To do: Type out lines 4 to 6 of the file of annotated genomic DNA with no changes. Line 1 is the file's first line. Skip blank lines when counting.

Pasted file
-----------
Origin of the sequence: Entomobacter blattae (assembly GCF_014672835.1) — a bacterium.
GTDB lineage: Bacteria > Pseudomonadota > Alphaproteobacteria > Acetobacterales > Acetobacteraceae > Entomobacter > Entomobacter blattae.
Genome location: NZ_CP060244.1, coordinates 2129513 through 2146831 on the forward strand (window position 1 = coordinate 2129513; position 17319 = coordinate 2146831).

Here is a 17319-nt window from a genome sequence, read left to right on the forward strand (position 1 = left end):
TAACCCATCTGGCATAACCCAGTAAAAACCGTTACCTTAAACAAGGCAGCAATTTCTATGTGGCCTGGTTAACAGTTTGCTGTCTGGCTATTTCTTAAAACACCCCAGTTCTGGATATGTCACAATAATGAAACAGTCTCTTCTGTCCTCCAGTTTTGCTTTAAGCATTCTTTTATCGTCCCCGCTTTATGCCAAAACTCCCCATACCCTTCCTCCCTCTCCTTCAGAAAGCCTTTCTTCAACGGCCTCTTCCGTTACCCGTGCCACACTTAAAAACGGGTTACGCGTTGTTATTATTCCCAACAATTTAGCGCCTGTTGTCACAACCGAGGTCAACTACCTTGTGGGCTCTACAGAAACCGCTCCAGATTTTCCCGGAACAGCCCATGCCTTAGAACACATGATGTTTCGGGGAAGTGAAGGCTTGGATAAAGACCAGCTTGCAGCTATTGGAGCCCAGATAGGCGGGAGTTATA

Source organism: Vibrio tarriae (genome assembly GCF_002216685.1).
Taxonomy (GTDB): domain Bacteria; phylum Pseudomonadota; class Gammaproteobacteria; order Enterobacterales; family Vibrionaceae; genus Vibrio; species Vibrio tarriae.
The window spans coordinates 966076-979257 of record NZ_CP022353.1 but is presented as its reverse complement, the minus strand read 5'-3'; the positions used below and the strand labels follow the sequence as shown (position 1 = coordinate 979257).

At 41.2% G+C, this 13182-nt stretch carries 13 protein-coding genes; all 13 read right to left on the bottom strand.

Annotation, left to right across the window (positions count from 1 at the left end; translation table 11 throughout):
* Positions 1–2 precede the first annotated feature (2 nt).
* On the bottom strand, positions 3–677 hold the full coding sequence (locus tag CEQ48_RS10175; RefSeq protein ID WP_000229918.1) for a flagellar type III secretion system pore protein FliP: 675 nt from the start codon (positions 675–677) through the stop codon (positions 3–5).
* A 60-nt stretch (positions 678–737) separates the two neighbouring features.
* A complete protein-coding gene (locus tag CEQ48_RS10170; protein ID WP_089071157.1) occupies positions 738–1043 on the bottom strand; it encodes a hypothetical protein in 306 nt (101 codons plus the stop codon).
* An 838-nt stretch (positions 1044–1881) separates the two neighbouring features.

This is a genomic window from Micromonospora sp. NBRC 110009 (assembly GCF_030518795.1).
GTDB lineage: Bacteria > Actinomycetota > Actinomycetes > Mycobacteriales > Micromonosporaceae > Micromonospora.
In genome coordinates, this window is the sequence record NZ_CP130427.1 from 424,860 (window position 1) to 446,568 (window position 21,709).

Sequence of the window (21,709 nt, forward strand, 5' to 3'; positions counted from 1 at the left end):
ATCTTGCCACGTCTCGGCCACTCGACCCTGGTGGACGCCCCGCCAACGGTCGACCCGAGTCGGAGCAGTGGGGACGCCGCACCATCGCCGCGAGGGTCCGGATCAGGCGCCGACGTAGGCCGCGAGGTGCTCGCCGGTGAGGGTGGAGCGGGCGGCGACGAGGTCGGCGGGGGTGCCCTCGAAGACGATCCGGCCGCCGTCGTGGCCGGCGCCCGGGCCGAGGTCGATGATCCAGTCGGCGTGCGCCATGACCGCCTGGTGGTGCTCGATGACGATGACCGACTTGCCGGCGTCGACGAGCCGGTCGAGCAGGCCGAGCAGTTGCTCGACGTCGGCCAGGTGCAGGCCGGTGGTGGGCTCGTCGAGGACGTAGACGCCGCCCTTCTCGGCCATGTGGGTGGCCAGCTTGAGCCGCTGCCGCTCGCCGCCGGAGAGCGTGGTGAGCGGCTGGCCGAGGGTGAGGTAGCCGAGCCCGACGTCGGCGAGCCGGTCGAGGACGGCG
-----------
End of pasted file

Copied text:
Here is a 17319-nt window from a genome sequence, read left to right on the forward strand (position 1 = left end):
TAACCCATCTGGCATAACCCAGTAAAAACCGTTACCTTAAACAAGGCAGCAATTTCTATGTGGCCTGGTTAACAGTTTGCTGTCTGGCTATTTCTTAAAACACCCCAGTTCTGGATATGTCACAATAATGAAACAGTCTCTTCTGTCCTCCAGTTTTGCTTTAAGCATTCTTTTATCGTCCCCGCTTTATGCCAAAACTCCCCATACCCTTCCTCCCTCTCCTTCAGAAAGCCTTTCTTCAACGGCCTCTTCCGTTACCCGTGCCACACTTAAAAACGGGTTACGCGTTGTTATTATTCCCAACAATTTAGCGCCTGTTGTCACAACCGAGGTCAACTACCTTGTGGGCTCTACAGAAACCGCTCCAGATTTTCCCGGAACAGCCCATGCCTTAGAACACATGATGTTTCGGGGAAGTGAAGGCTTGGATAAAGACCAGCTTGCAGCTATTGGAGCCCAGATAGGCGGGAGTTATA

Source organism: Vibrio tarriae (genome assembly GCF_002216685.1).